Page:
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  18. So brave of you to share, thank you. Standing in support with you and always inspired by you. God is good...all the time and He never gives us more than we can handle. Keep going momma! You've got this!

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  19. My brother was born with a cleft palate and cleft lip. Toughest, sweetest baby and toddler. Never affected him or how he grew, learned, and interacted with others. He is 18 now, super outgoing, has a sweet beautiful girlfriend.
    I forget he was born with a ‘defect’ - nothing defective about him. God does amazing things with people and situations the world says are bad and broken. <3

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  20. My little boy was born with a cleft nose...we had no clue until he was born and it was a lot to process. Honestly, I didn't even know a nose could have a cleft. Never even thought to worry about that during my whole pregnancy. We opted for plastic surgery at 8 months old and its hardly noticeable now. I was a ball of emotion when he was born. I felt so sad and protective of him but also grateful that it wasn't anything worse. It will take some time to process but you will come to terms with it and he will be okay as well. Thank God for modern medicine and the power of a mother.

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  21. We adopted a son with cleft lip and palate and he is going thru surgeries now. You can definitely do this! It WILL be ok. Hugs mama.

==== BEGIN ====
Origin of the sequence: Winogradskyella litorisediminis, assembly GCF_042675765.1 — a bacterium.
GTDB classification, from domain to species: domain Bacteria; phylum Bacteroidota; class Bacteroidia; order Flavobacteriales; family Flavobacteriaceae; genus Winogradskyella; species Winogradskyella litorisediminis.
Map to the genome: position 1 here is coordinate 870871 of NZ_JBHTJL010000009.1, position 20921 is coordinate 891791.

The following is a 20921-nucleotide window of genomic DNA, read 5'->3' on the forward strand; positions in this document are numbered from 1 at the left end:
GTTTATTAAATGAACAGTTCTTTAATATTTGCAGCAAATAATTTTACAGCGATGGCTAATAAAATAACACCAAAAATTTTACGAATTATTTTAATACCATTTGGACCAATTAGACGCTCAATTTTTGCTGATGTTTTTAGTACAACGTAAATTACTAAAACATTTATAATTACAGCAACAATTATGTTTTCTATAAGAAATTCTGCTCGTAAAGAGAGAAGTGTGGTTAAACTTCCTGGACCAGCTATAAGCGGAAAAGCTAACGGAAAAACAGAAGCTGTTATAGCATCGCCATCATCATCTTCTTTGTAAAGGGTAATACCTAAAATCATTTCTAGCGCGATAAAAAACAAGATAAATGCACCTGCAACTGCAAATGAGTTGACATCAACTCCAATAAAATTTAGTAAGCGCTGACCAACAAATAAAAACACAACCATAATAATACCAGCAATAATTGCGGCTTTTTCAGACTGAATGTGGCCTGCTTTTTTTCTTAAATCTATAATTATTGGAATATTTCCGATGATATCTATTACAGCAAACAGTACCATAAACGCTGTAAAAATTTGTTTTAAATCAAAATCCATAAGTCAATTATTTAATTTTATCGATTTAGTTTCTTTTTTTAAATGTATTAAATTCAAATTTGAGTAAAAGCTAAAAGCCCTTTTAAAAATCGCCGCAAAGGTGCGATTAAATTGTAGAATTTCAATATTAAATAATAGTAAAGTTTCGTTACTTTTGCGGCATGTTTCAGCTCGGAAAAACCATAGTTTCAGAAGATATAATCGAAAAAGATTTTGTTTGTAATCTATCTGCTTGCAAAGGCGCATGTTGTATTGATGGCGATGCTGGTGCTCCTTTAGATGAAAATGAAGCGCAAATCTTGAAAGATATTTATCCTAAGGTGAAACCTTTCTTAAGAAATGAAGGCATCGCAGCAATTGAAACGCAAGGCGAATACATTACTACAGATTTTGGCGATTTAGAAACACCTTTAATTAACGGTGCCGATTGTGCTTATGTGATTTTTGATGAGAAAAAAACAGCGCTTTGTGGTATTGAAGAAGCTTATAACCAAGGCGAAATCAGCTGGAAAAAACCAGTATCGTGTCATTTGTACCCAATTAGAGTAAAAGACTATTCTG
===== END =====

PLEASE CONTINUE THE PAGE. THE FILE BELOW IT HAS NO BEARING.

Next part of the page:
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  22. So sorry that you are dealing with this. It's hard when you are given news that your children will have different struggles and abilities. Your older boys will learn love and compassion in a whole new way, and that is beautiful. Praying for you all as you digest this news and what it will mean.

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  23. Oh mama, I'm so sorry you're dealing with this. My daughter was diagnosed with a heart defect at 2 days old. We were told it was one of the better defects to have because it required a single surgery. Meant to make us feel better, but still, hard to hear. She is doing amazingly well right now though, expected to have no restrictions. Doctors can do amazing things nowadays. I'll be keeping you, your family, and your little man in my thoughts and prayers. Congratulations on your amazing business!

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  24. Life is so hard sometimes! I wanted to reach out because my second was born with a cleft lip and palate and it's not something we saw on the ultrasounds so it was a huge shock when she was born. She is now 6 and she is great. Most people can't tell she even had surgery which I love to hear.. but we still deal with issues from her clefts. Anyway... I am totally open to talk if you wanted. It will be very different but doable. I remember her drs saying the same thing... this is the birth defect to get if your going to get one. Now... that doesn't make it any less hard on you! But please reach out if you would like to talk about what to expect, etc.

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  25. My little brother was born with a cleft lip and palate 28 years ago. The surgeries are more advanced now, which will be easier on him and YOU and your family. Also, Children's Mercy Hospital is a great hospital to work with. We lived in Raytown for 8.5 years and my brother had multiple surgeries there. As far as feedings go, if you want to try breastfeeding know that it will be more difficult depending on the severity of the cleft. If you don't want to try breastfeeding ask Children's Mercy for special nipples designed for babies with cleft lips and palates, it makes feedings so much easier. The hole is much larger than traditional baby bottle nipples. Bottle feeding is really the easiest for babies with cleft lips and palates. I hope this helps!